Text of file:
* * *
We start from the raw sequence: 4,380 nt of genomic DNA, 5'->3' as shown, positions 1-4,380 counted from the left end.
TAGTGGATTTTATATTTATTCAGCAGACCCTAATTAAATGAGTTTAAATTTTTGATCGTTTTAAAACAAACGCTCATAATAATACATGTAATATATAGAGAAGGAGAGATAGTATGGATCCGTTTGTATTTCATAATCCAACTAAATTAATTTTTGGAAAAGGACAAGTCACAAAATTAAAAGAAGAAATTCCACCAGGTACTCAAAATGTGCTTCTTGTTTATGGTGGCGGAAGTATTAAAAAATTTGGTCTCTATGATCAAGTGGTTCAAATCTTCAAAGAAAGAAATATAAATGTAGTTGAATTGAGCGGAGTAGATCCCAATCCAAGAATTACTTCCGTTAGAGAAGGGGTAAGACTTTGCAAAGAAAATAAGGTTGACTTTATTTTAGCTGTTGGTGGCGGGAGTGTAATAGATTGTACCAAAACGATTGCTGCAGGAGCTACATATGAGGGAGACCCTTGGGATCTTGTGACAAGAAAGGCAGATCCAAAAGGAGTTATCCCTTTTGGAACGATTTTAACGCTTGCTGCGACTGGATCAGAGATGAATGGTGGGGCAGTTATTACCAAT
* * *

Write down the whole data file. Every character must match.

We start from the raw sequence: 4,380 nt of genomic DNA, 5'->3' as shown, positions 1-4,380 counted from the left end.
TAGTGGATTTTATATTTATTCAGCAGACCCTAATTAAATGAGTTTAAATTTTTGATCGTTTTAAAACAAACGCTCATAATAATACATGTAATATATAGAGAAGGAGAGATAGTATGGATCCGTTTGTATTTCATAATCCAACTAAATTAATTTTTGGAAAAGGACAAGTCACAAAATTAAAAGAAGAAATTCCACCAGGTACTCAAAATGTGCTTCTTGTTTATGGTGGCGGAAGTATTAAAAAATTTGGTCTCTATGATCAAGTGGTTCAAATCTTCAAAGAAAGAAATATAAATGTAGTTGAATTGAGCGGAGTAGATCCCAATCCAAGAATTACTTCCGTTAGAGAAGGGGTAAGACTTTGCAAAGAAAATAAGGTTGACTTTATTTTAGCTGTTGGTGGCGGGAGTGTAATAGATTGTACCAAAACGATTGCTGCAGGAGCTACATATGAGGGAGACCCTTGGGATCTTGTGACAAGAAAGGCAGATCCAAAAGGAGTTATCCCTTTTGGAACGATTTTAACGCTTGCTGCGACTGGATCAGAGATGAATGGTGGGGCAGTTATTACCAAT